We present for the first time the evolution of the photospheric electric currents during an eruptive X-class flare, accurately predicted by the standard three-dimensional (3D) flare model. We analyze this evolution for the 2011 February 15 flare using Helioseismic and Magnetic Imager/Solar Dynamics Observatory magnetic observations and find that localized currents in J-shaped ribbons increase to double their pre-flare intensity. Our 3D flare model, developed with the OHM code, suggests that these current ribbons, which develop at the location of extreme ultraviolet brightenings seen with Atmospheric Imaging Assembly imagery, are driven by the collapse of the flare's coronal current layer. These findings of increased currents restricted in localized ribbons are consistent with the overall free energy decrease during a flare, and the shapes of these ribbons also give an indication of how twisted the erupting flux rope is. Finally, this study further enhances the close correspondence obtained between the theoretical predictions of the standard 3D model and flare observations, indicating that the main key physical elements are incorporated in the model.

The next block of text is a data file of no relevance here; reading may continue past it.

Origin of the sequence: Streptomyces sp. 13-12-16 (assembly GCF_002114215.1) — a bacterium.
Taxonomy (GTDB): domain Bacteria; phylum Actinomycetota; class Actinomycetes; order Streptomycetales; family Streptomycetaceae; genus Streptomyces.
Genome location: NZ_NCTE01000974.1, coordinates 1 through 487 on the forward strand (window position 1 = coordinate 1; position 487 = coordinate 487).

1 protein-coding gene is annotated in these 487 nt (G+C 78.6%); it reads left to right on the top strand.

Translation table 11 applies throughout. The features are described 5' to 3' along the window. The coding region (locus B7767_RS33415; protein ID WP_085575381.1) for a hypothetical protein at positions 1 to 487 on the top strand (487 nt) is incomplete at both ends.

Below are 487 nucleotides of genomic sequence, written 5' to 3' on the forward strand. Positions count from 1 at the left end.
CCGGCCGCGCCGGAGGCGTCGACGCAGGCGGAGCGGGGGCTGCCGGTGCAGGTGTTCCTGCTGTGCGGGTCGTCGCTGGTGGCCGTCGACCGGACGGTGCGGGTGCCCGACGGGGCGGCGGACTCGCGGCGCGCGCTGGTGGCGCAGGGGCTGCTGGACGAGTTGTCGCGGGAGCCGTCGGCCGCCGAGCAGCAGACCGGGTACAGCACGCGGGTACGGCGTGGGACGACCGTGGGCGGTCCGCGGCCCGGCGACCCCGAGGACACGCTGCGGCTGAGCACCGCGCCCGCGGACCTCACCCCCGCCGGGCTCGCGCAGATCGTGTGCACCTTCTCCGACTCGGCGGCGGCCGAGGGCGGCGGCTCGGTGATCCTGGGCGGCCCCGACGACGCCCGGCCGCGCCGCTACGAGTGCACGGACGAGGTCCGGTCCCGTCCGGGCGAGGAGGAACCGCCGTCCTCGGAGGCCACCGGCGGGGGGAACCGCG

2. CONNECTING FLARES AND TRANSIENT MASS-LOSS EVENTS IN MAGNETICALLY ACTIVE STARS

    SciTech Connect

    Osten, Rachel A.; Wolk, Scott J.

    2015-08-10